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Is canned foam fire-safe?

Q: In Bruce Harley’s article “Home Remedies for Energy Nosebleeds” (FHB #190), there’s a picture of a can of spray foam labeled Fireblock Foam next to a caption about sealing gaps next to chimneys. I thought it was illegal to use foam against a chimney. What gives?





A: Bruce Harley, author of Build Like a Pro: Insulate and Weatherize (The Taunton Press, 2002), replies: The term fire block is easily misunderstood. The short answer is that all plastic foams are combustible and that you can’t use combustible materials as fire blocks within 2 in. of a chimney. That’s the law, and it’s in the technical-evaluation report that qualifies a foam for use in particular fire-blocking applications. In fact, the technical bulletin of that product says, “Not a fire-stopping sealant as defined by UL & not appropriate for fire-stopping applications.”

Fire-block foam is generally not substantively different from other canned foams, except for the label, the price, and sometimes the color. The main difference is that a fire-block foam has had a service evaluation to qualify it for “fire-blocking” in residential type-V (combustible) construction, typically limited to sealing around vents, pipes, ducts, and wires that run through top plates within a dwelling.

The actual risk could be relatively small for use against a lined chimney, under normal operation. The main concern is what could happen in a high-temperature event like a creosote fire, particularly in an older, unlined chimney. It’s better to stay on the safe (and legal) side. In any case, when using such foams, always refer to the product’s evaluation service report (ESR) to determine its suitability. And if anybody comes up with a canned spray-applied sealant that is truly noncombustible, let me know. I’ve been wishing for such a product for nearly two decades.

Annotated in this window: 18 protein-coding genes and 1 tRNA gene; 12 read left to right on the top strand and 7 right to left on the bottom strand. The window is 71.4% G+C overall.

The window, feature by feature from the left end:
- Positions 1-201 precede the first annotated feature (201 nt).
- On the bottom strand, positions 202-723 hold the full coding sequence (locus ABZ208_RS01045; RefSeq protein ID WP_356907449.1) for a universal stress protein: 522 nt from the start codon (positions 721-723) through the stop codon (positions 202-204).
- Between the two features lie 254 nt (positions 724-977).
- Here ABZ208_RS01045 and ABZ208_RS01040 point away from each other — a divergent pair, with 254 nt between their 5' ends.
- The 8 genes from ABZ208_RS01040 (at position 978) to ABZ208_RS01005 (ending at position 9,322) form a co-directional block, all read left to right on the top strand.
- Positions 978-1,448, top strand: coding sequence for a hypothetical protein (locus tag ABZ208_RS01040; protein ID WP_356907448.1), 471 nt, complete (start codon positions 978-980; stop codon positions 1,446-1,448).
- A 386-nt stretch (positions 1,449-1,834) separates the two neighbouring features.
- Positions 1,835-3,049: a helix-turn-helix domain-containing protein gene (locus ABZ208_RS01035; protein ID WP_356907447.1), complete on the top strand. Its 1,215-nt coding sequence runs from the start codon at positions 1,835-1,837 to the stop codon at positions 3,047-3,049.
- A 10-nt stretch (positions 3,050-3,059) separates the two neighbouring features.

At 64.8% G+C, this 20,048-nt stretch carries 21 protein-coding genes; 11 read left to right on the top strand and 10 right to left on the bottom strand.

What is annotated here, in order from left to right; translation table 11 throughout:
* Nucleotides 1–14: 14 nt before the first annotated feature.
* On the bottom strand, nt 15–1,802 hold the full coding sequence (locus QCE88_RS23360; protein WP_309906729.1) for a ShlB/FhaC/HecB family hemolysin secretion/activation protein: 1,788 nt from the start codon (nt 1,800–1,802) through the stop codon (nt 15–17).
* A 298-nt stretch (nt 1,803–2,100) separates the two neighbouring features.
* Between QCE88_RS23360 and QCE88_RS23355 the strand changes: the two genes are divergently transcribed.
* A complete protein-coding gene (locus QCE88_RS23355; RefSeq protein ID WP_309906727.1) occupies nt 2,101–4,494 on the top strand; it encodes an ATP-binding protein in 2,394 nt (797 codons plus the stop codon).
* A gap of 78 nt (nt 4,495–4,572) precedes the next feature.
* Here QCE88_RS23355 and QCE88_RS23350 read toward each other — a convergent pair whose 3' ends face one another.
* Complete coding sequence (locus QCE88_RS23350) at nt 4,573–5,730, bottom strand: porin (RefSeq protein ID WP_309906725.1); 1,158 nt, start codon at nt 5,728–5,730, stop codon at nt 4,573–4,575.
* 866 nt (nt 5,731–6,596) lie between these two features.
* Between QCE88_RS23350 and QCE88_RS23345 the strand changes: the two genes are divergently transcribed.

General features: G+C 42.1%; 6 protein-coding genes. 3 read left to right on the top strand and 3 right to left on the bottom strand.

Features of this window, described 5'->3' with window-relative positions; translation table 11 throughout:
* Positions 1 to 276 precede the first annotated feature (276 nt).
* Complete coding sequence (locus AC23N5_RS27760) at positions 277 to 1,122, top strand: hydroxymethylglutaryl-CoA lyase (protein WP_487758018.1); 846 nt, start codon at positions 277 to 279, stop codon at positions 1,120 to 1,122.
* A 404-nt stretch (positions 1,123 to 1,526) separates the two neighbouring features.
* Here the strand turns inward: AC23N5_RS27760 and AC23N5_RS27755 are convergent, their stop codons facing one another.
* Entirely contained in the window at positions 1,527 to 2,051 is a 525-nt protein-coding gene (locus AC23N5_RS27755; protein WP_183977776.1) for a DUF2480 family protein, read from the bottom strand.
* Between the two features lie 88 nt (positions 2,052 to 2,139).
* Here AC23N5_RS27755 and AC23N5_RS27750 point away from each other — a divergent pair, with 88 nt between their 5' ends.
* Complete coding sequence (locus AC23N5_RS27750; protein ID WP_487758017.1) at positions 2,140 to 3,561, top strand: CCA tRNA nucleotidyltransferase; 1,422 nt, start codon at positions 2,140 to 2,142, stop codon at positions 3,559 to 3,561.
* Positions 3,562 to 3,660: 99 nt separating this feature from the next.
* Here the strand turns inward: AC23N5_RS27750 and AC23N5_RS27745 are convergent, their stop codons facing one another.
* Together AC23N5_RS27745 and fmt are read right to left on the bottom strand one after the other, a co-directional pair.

Fire terminology:

The terms fire-rated, fire-blocking, and firestop are confusing. When these terms are on product labels, a little confusion can be disastrous. They’re defined exhaustively in the International Building Code, but here’s what they mean in plain language.

Fire-rated means that the installed assembly (wall, floor) won’t burn for a certain amount of time, such as one hour or two hours. A fire rating is typically required between dwellings or between garage and living space, for example. This is usually rated by Underwriters Laboratories according to ASTM standard tests.

Firestop means that the product contains a compound like graphite, which allows the sealant to form an ash crust if a fire occurs, thereby preventing flame and smoke above or below the source of the fire. It’s used for sealing holes in fire-rated assemblies.

Fire-blocking products are intended to prevent the passage of smoke or flame within a wall cavity tested up to one hour without a hose-stream test. Blocks between studs in walls taller than 10 ft. are an example of fireblocking. Sealing holes for wires in top plates is another.



From Fine Homebuilding 194, pp. 92 March 5, 2008